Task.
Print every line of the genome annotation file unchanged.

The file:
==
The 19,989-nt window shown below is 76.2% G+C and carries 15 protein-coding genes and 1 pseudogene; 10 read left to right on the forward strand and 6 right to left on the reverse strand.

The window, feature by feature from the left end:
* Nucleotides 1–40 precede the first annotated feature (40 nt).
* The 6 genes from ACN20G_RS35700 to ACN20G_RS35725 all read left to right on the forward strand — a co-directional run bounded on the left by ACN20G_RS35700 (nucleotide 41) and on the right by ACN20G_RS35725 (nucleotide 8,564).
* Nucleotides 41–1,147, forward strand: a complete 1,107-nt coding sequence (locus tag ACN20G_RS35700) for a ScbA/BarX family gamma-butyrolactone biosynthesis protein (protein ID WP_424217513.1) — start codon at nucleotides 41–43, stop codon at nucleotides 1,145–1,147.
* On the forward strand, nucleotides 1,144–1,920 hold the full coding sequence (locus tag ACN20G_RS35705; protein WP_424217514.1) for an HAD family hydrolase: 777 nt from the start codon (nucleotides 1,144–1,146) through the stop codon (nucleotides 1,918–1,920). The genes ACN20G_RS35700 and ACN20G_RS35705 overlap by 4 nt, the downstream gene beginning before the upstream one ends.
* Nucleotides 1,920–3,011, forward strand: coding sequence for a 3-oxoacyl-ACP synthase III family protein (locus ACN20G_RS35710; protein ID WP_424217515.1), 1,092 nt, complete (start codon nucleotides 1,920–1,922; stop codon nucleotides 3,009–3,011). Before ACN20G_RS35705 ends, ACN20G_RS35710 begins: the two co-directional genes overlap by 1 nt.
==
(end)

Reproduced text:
The 19,989-nt window shown below is 76.2% G+C and carries 15 protein-coding genes and 1 pseudogene; 10 read left to right on the forward strand and 6 right to left on the reverse strand.

The window, feature by feature from the left end:
* Nucleotides 1–40 precede the first annotated feature (40 nt).
* The 6 genes from ACN20G_RS35700 to ACN20G_RS35725 all read left to right on the forward strand — a co-directional run bounded on the left by ACN20G_RS35700 (nucleotide 41) and on the right by ACN20G_RS35725 (nucleotide 8,564).
* Nucleotides 41–1,147, forward strand: a complete 1,107-nt coding sequence (locus tag ACN20G_RS35700) for a ScbA/BarX family gamma-butyrolactone biosynthesis protein (protein ID WP_424217513.1) — start codon at nucleotides 41–43, stop codon at nucleotides 1,145–1,147.
* On the forward strand, nucleotides 1,144–1,920 hold the full coding sequence (locus tag ACN20G_RS35705; protein WP_424217514.1) for an HAD family hydrolase: 777 nt from the start codon (nucleotides 1,144–1,146) through the stop codon (nucleotides 1,918–1,920). The genes ACN20G_RS35700 and ACN20G_RS35705 overlap by 4 nt, the downstream gene beginning before the upstream one ends.
* Nucleotides 1,920–3,011, forward strand: coding sequence for a 3-oxoacyl-ACP synthase III family protein (locus ACN20G_RS35710; protein ID WP_424217515.1), 1,092 nt, complete (start codon nucleotides 1,920–1,922; stop codon nucleotides 3,009–3,011). Before ACN20G_RS35705 ends, ACN20G_RS35710 begins: the two co-directional genes overlap by 1 nt.